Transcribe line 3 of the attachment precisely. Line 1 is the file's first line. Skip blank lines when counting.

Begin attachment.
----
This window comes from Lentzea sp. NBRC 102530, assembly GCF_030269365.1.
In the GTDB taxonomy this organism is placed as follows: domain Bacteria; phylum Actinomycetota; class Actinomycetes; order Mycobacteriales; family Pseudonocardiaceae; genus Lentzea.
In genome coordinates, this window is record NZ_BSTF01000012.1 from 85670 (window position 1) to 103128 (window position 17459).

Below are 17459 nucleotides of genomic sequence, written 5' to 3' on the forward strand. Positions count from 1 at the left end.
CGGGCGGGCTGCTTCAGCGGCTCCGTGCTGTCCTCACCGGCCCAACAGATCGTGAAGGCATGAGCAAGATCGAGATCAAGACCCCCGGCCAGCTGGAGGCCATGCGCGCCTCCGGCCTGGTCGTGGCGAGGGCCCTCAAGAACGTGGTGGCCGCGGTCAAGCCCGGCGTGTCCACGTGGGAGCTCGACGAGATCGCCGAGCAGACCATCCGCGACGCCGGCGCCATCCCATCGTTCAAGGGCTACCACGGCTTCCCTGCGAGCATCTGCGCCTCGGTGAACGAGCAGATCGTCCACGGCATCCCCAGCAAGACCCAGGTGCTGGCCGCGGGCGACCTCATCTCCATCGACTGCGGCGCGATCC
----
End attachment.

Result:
In genome coordinates, this window is record NZ_BSTF01000012.1 from 85670 (window position 1) to 103128 (window position 17459).